The Mazda RX 8 is probably the most anticipated Mazda in history. After the demise of the much loved and sought-after RX 7, many complained about the lack of a rotary engine sports car on the market. This rotary engine, a Mazda exclusive, is what makes the RX 8 and previous RXs special.
Unlike a traditional engine that contains pistons and rods working with too many moving parts, a rotary engine contains either two or three moving parts, two in this instance. What is so special about the Mazda RX 8 you might ask? The answer is simple.
Formula 1 and Indy racers aside, only a rotary engine can tolerate a 9,000 rpm rev without any damage to the engine, compared to traditional sports cars, which usually can only hit 8,000 rpm. What do all these numbers mean? Well, imagine sitting at a red light, and when the light turns green, you mash the gas pedal and keep it mashed for a lot longer than you normally do before you have to shift. This gives you the ability to squeeze every ounce of power out of your engine. It also gives you unparalleled passing power and exceptionally tall gearing.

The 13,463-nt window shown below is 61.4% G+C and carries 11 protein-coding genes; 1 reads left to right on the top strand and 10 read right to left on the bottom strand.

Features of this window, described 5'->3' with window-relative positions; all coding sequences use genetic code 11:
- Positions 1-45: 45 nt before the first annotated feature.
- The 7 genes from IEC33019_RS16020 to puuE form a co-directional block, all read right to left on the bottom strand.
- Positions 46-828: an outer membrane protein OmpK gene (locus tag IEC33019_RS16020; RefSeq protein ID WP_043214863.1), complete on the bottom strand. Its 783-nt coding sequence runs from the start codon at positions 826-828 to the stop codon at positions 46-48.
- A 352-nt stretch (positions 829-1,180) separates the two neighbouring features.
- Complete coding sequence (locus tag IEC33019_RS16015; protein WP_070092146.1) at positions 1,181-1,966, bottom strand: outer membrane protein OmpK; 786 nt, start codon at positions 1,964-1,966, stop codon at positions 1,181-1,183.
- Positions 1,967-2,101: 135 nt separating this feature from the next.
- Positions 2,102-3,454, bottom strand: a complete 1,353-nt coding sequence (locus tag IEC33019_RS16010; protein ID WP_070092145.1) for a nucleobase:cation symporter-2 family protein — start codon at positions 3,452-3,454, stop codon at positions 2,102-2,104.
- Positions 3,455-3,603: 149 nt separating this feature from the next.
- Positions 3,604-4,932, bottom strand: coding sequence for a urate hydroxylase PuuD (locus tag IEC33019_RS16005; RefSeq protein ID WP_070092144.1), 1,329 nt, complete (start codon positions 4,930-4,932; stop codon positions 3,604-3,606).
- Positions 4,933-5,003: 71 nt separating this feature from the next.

All these factors translate to a high fun-to-drive ratio. The RX 8 is an absolute work of art. From its sleek, sexy shape, to the art deco interior, it is apparent that this is a sports car to collect. The interior sports exclusive design, it will not be mistaken for another car. Such minute details as the incorporation of rotary triangles into the front headrest and gear shift serve as reminders for what is under the hood.
The RX 8 features suicide doors opening at the center of the door, allowing incomparable access to the rear seats, plus comfortable seating for four adults. There are two available engines: a 210 hp coupled with an automatic and limited to 7,500 rpm, and the 250 hp, 9,000 rpm sweetheart coupled with a six-speed manual. At $31,000 for a completely loaded RX 8, this is definitely a sports car to have. Although power-to-price ratio might seem low, the RX 8 is a lot of car for the money, plus it offers exotic car exclusivity.
Contact Andrew Popoola at firstname.lastname@example.org